If a bachelor’s degree or higher is needed, this is the route you will have to go. Colleges and Universities are probably the most expensive route. We can break this category down to for profit schools vs non-profit schools. I talked about the dangers of for profit schools here.  so I won’t got into that. I will say, not all for profit schools are created equal so do your research! Whichever college you choose, it should be accredited. Read more about accreditation here.  The big accreditation for colleges and universities is regional accreditation, but as mentioned above, some programs may still need to have additional based on industry standards. Again, research is your friend!

Next Week: Paying for school

For Profit

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I recently did a presentation for my public speaking class and thought the information might be helpful to people who read this blog. The presentation was about for profit schools. I actually took a couple of classes at a for profit school a couple of years ago and began to wonder if they were worth the cost as I was attending. I certainly don’t want to tell people what schools they should or should not attend, but I am going to share some of the information I came across while researching this project.

In American society today, we are taught that in order to be successful, we need to have an education. The more education you have, the more money you make, the more upwardly mobile you become. Because of this constant emphasis on education, people are looking for ways to return to school and pursue their goals. This need has fueled the rise in for profit education but are they worth it?

For profits schools are businesses that make money for its shareholders by offering a service. Non-profits are learning environments designed to serve student interests, helping them finish their college degrees and achieve career success. For profits appeal to non-traditional students because they offer night and online classes. Their offices are open during times that are generally more convenient for people who work full time jobs. They also offer accelerated degrees and promise to use your work experience as part of your degree.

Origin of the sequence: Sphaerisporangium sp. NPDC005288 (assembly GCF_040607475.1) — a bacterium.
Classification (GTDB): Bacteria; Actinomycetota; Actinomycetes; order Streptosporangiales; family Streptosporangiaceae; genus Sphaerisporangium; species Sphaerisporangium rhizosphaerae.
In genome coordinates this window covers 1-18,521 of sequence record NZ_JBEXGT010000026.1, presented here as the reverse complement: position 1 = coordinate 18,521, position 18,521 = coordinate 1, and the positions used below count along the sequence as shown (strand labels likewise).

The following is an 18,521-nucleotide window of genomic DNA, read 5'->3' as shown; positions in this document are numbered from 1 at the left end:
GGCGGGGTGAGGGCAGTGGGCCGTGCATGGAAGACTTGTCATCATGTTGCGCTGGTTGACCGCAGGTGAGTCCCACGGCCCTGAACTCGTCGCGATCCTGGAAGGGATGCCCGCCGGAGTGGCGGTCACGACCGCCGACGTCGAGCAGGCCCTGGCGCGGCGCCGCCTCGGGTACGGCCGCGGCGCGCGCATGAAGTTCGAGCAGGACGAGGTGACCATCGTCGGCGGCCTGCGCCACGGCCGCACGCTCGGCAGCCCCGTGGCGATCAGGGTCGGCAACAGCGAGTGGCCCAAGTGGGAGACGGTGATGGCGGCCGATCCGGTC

The Cost

On average, for profits schools tend to charge as much as tradition colleges and universities and tend to be more than community colleges.  Where I live, students who are interested in getting an Associates in Business Administration have the option of going to Strayer University or going to a local community college, but Strayer is double the price of the community college. A four credit course at strayer is $1420 while four credits at the local community college is $620.

Reputation

30% of for profit graduates say their education was not worth it.  Why such a high rate of dissatisfaction? First, they think that by having an education, their salaries will rise. This is not always the case. According to U.S News, average salaries of graduates of for profit schools are about the same as people who have never attended college.

Graduates of for profit schools also have a harder time of it when they are applying for positions as well. Researchers at the University of Missouri-Columbia sent out 9,000 fictitious resumes of recent graduates. The resumes that listed for profit degrees were about 22% less likely to receive a callback from a prospective employer than applicants with similar degrees from nonselective non-profit schools.

Student Loans

Most troubling about for profit schools is the student loan default rate. Student loan default rates from for profit schools account for almost half of all defaulted student loans. As a matter of fact, the rise in the student default rate over the past 10 years is linked to the growth in for profit education that has been going on.

Now I will say that all for profits are not created equal. In my research there were definitely some schools that had a decent reputation. If you are really interested in attending a for profit school, be sure to research the school thoroughly. You don’t want to waste your time, and money if you are not going to receive any benefit from it.